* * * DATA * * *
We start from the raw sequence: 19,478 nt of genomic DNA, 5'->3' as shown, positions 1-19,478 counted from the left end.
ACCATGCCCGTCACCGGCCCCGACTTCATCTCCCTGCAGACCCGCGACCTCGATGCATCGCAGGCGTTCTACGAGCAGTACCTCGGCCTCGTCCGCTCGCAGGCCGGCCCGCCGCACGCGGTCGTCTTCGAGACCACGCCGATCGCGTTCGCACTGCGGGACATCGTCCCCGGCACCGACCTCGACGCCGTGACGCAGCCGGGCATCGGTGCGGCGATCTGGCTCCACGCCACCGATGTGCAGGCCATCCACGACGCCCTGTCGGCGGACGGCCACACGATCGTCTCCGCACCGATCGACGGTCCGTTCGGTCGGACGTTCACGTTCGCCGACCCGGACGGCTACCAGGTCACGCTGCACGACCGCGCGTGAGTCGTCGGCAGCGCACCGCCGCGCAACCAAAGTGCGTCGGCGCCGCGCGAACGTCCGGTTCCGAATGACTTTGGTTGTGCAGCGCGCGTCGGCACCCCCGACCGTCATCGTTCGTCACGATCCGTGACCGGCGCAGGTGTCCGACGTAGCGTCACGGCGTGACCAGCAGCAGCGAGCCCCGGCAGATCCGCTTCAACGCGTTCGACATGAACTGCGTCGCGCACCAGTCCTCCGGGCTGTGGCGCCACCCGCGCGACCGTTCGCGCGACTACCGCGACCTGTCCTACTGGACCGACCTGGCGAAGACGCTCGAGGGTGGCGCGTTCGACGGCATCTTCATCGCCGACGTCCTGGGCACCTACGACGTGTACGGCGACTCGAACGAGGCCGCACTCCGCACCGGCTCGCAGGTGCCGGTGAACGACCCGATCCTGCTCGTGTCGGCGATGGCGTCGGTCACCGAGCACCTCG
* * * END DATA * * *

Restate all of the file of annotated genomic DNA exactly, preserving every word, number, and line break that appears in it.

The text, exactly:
We start from the raw sequence: 19,478 nt of genomic DNA, 5'->3' as shown, positions 1-19,478 counted from the left end.
ACCATGCCCGTCACCGGCCCCGACTTCATCTCCCTGCAGACCCGCGACCTCGATGCATCGCAGGCGTTCTACGAGCAGTACCTCGGCCTCGTCCGCTCGCAGGCCGGCCCGCCGCACGCGGTCGTCTTCGAGACCACGCCGATCGCGTTCGCACTGCGGGACATCGTCCCCGGCACCGACCTCGACGCCGTGACGCAGCCGGGCATCGGTGCGGCGATCTGGCTCCACGCCACCGATGTGCAGGCCATCCACGACGCCCTGTCGGCGGACGGCCACACGATCGTCTCCGCACCGATCGACGGTCCGTTCGGTCGGACGTTCACGTTCGCCGACCCGGACGGCTACCAGGTCACGCTGCACGACCGCGCGTGAGTCGTCGGCAGCGCACCGCCGCGCAACCAAAGTGCGTCGGCGCCGCGCGAACGTCCGGTTCCGAATGACTTTGGTTGTGCAGCGCGCGTCGGCACCCCCGACCGTCATCGTTCGTCACGATCCGTGACCGGCGCAGGTGTCCGACGTAGCGTCACGGCGTGACCAGCAGCAGCGAGCCCCGGCAGATCCGCTTCAACGCGTTCGACATGAACTGCGTCGCGCACCAGTCCTCCGGGCTGTGGCGCCACCCGCGCGACCGTTCGCGCGACTACCGCGACCTGTCCTACTGGACCGACCTGGCGAAGACGCTCGAGGGTGGCGCGTTCGACGGCATCTTCATCGCCGACGTCCTGGGCACCTACGACGTGTACGGCGACTCGAACGAGGCCGCACTCCGCACCGGCTCGCAGGTGCCGGTGAACGACCCGATCCTGCTCGTGTCGGCGATGGCGTCGGTCACCGAGCACCTCG